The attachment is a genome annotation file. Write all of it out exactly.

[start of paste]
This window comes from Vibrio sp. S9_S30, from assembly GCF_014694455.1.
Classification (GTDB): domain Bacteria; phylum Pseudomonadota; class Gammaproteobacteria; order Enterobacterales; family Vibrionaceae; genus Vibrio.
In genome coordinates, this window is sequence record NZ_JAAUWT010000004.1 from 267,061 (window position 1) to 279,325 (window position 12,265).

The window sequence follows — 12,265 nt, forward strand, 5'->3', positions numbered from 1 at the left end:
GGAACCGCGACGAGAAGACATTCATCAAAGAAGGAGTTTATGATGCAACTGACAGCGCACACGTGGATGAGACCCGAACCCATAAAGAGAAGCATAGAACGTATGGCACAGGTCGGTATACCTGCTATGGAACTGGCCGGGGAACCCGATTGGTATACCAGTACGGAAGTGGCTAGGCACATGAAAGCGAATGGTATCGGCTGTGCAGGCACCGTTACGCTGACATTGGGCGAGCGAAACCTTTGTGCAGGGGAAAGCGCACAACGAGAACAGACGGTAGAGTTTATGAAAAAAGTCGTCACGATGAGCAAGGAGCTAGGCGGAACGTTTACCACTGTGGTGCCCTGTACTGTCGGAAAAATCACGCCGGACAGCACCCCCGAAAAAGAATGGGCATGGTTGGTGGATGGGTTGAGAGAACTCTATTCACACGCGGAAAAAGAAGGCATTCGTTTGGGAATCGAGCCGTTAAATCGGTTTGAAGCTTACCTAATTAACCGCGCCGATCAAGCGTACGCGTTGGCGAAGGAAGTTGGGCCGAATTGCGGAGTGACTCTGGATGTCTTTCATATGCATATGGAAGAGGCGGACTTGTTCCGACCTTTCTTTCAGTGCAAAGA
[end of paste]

This window comes from Vibrio sp. S9_S30, from assembly GCF_014694455.1.
Classification (GTDB): domain Bacteria; phylum Pseudomonadota; class Gammaproteobacteria; order Enterobacterales; family Vibrionaceae; genus Vibrio.
In genome coordinates, this window is sequence record NZ_JAAUWT010000004.1 from 267,061 (window position 1) to 279,325 (window position 12,265).

The window sequence follows — 12,265 nt, forward strand, 5'->3', positions numbered from 1 at the left end:
GGAACCGCGACGAGAAGACATTCATCAAAGAAGGAGTTTATGATGCAACTGACAGCGCACACGTGGATGAGACCCGAACCCATAAAGAGAAGCATAGAACGTATGGCACAGGTCGGTATACCTGCTATGGAACTGGCCGGGGAACCCGATTGGTATACCAGTACGGAAGTGGCTAGGCACATGAAAGCGAATGGTATCGGCTGTGCAGGCACCGTTACGCTGACATTGGGCGAGCGAAACCTTTGTGCAGGGGAAAGCGCACAACGAGAACAGACGGTAGAGTTTATGAAAAAAGTCGTCACGATGAGCAAGGAGCTAGGCGGAACGTTTACCACTGTGGTGCCCTGTACTGTCGGAAAAATCACGCCGGACAGCACCCCCGAAAAAGAATGGGCATGGTTGGTGGATGGGTTGAGAGAACTCTATTCACACGCGGAAAAAGAAGGCATTCGTTTGGGAATCGAGCCGTTAAATCGGTTTGAAGCTTACCTAATTAACCGCGCCGATCAAGCGTACGCGTTGGCGAAGGAAGTTGGGCCGAATTGCGGAGTGACTCTGGATGTCTTTCATATGCATATGGAAGAGGCGGACTTGTTCCGACCTTTCTTTCAGTGCAAAGA